Meera has written extensively about the privately-controlled, western, debt-based monetary system being the most important source of “Riba” in the world, and has led research into practical efforts to resist it, notably gold convertibility (Meera, 2004). He also led the three historic RIFCONs (Riba-Free Conferences) held in Kuala Lumpur. More recently he and colleagues have developed the IGENS system (Interest-free, Gold-based, Electronic Netting System) as a practical and modern means of obtaining the benefits of gold convertibility without needing government to formally implement it.

In this context, this chapter describes what the authors claim is a realistic, Shari’ah-compliant means of returning to real currency convertibility, although in a flexible form, which individual countries can implement independently – namely the Grondona system of primary commodity-based conditional currency convertibility. Simulations of its implementation in the two D-8 countries of Pakistan and Indonesia are presented, demonstrating the reliability of its counter-cyclical macro-economic influence. Finally the potential benefits of implementation by these and other D-8 countries, notably helping to insulate them from external destabilizing shocks, are discussed.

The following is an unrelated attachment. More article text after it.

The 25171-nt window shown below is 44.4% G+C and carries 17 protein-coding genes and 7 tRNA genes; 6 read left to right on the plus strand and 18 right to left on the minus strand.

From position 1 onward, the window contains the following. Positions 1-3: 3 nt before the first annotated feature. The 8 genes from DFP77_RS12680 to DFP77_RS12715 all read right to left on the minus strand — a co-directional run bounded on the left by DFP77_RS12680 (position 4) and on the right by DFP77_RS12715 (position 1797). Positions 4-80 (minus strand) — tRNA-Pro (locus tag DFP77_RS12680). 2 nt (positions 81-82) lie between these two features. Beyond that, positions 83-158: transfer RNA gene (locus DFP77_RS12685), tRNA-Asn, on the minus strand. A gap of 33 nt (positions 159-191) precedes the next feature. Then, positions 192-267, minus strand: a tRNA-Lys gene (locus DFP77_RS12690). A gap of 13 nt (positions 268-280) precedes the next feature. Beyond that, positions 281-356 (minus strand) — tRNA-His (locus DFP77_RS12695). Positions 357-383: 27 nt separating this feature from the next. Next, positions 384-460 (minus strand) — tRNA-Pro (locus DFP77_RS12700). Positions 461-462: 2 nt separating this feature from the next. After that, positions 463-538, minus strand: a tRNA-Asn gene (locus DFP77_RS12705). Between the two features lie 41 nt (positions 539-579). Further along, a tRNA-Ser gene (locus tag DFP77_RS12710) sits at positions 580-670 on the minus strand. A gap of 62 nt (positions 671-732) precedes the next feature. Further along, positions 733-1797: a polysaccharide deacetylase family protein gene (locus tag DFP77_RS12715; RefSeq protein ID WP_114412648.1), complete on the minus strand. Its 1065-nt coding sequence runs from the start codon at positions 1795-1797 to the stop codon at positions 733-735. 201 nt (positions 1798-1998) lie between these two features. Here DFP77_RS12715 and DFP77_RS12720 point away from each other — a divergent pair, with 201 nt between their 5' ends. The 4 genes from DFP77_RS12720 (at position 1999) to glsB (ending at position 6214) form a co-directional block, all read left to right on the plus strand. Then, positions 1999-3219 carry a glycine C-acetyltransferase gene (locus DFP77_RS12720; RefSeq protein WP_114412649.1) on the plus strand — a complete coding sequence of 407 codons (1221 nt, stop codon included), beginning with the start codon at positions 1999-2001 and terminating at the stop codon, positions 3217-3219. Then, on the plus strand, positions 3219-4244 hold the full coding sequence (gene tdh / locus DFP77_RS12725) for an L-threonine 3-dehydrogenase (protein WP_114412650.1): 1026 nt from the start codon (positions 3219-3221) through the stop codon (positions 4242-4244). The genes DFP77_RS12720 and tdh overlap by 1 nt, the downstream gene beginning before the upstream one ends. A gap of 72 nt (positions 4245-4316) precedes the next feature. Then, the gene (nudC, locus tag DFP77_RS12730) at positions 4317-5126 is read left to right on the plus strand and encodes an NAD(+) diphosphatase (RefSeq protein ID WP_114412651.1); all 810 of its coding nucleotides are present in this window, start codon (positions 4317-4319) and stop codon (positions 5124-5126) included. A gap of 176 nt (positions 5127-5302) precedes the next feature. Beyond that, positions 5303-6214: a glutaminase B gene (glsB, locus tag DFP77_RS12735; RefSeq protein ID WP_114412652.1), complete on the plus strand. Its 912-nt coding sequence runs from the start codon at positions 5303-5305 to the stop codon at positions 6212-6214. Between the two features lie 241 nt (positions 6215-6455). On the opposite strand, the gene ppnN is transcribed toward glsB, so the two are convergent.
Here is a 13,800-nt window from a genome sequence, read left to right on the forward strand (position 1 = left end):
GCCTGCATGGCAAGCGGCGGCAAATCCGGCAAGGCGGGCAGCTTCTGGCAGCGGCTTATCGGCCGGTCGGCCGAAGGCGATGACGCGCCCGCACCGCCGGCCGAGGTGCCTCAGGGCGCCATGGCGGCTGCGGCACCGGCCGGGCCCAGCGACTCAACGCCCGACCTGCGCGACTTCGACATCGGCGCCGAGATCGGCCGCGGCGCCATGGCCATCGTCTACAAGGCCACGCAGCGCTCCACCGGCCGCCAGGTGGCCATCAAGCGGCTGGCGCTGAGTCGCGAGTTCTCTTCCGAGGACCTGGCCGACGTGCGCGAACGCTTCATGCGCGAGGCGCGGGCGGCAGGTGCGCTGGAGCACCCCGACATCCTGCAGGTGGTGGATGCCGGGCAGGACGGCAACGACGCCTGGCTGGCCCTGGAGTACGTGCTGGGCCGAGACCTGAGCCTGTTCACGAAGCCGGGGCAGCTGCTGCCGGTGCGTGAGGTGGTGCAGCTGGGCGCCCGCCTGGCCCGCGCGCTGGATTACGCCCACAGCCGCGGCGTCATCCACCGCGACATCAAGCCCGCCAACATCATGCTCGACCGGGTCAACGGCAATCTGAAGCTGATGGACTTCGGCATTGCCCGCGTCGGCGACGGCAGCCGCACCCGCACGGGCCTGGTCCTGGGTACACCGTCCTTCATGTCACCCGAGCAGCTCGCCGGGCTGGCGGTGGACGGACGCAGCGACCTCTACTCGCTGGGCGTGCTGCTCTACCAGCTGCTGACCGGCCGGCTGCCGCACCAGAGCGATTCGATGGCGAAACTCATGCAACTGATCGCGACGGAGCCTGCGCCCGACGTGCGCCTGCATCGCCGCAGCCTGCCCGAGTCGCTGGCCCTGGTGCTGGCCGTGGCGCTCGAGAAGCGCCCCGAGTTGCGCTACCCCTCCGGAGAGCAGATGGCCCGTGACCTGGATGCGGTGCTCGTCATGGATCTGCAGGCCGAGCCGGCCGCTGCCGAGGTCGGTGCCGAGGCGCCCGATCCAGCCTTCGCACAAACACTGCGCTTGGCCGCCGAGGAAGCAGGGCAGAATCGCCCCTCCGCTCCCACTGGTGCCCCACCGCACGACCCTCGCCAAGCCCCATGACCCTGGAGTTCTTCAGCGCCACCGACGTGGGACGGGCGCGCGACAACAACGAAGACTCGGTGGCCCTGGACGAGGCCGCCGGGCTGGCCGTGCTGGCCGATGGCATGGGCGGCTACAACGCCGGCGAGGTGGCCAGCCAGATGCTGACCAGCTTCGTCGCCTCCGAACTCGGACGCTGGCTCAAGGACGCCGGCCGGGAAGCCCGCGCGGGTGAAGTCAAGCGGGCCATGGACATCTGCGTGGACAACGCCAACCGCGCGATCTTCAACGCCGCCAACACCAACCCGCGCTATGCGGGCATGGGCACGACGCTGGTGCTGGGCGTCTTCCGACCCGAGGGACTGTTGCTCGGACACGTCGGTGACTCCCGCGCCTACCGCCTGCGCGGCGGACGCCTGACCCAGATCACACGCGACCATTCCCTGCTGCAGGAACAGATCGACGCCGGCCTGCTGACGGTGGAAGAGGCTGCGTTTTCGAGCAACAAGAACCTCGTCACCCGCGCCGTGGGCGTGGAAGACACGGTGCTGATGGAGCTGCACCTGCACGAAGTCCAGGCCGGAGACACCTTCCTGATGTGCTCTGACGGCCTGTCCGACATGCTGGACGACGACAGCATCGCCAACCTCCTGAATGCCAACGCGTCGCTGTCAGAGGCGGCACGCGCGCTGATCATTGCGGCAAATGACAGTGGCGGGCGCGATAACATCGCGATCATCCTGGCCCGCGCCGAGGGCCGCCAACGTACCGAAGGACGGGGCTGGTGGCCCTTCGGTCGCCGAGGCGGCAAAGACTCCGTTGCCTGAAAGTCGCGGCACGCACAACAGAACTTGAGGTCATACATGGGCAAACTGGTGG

Complete Chapter List

Search this Book:
Reset